• Seven major research projects to receive more than £14 million to develop new tests, treatments and devices for neurodegenerative diseases including Alzheimer’s, motor neuron disease and Parkinson’s disease.
  • The projects receiving the funding include a unique gene therapy for motor neuron disease and a form of dementia, an antibody treatment for Alzheimer’s and testing an anxiety medication to help treat small vessel disease (SVD) to prevent strokes.
  • The grant funding forms part of LifeArc and UK Dementia Research Institute’s strategic £30 million partnership to combine expertise in research and translational science to bridge the gap between laboratory discoveries and clinical applications to accelerate the development of new treatments and therapies.

14 November 2023, London

The first projects to be funded through LifeArc’s £30 million strategic partnership with the UK Dementia Research Institute (UKDRI) have been announced today.

A total of £14.5 million in grant funding has been allocated to support seven major projects seeking to develop new tests, treatments and medical devices to help the more than 1 million people in the UK living with neurodegenerative conditions including Alzheimer’s disease, motor neuron disease, fronto-temporal dementia (FTD) and Parkinson’s disease.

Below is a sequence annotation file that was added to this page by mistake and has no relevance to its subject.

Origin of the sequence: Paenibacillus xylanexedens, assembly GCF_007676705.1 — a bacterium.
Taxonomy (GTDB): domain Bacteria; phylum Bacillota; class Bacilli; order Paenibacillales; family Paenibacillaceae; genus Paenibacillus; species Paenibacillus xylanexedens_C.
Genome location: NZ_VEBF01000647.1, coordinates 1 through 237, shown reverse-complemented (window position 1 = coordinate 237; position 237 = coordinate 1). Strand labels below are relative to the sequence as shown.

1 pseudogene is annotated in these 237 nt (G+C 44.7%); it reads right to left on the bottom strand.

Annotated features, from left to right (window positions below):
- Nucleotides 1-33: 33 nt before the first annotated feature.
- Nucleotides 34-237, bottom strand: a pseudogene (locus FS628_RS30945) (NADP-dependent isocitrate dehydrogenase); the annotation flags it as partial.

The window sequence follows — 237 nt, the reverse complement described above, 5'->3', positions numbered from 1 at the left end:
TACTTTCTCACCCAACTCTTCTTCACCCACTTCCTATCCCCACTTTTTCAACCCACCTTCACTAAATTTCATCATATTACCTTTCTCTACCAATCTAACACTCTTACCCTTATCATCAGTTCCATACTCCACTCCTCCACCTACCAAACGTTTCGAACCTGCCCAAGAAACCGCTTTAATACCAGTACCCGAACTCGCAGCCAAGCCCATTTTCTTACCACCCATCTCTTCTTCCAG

LifeArc’s strategic partnership with UK Dementia Research Institute (UK DRI) was established in 2022 to leverage the strengths of both organisations and advance research in the field of dementia. By combining the research capabilities of UK DRI with LifeArc’s translational expertise the two organisations will aim to bridge the gap between laboratory discoveries and clinical applications to accelerate the development of new treatments and therapies.

The projects receiving the funding are:

  • Developing a small molecular drug target to treat amyotrophic lateral sclerosis (ALS and a form of MND) and frontotemporal dementia (FTD), led by Prof Adrian Isaacs (UK DRI at UCL)

  • A low cost highly scalable diagnostic approach for Alzheimer’s, led by Prof Sir David Klenerman (UK DRI at Cambridge)

  • Identifying new combinations of existing drugs to treat motor neuron disease (MND), led by Prof Siddharthan Chandran (UK DRI Director)

  • A unique gene therapy approach for ALS and FTD, led by Dr Marc-David Ruepp (UK DRI at King’s)

  • Repurposing an anti-anxiety drug to treat small vessel disease, led by Prof Paul Matthews (UK DRI at Imperial).

  • Developing an antibody therapy targeting complement, part of the innate immune system for Alzheimer’s, led by Prof Paul Morgan and Dr Wioleta Zelek (UK DRI at Cardiff).

  • Digitally enhanced care for people affected by dementia, led by Prof David Sharp (UK DRI Care Research & Technology).

A joint committee between UK DRI and LifeArc agreed the projects and Dr Kay Penicud, UK DRI Director of Innovation & Business, said “It is fantastic to see such a breadth of high-quality translational research from across many of our Centres in these projects. These pioneering projects will bring us ever closer to our mission of new treatments for people affected by dementia. We’re thrilled to be partnering with LifeArc, and excited to see progress in these immensely promising research areas in the coming years.”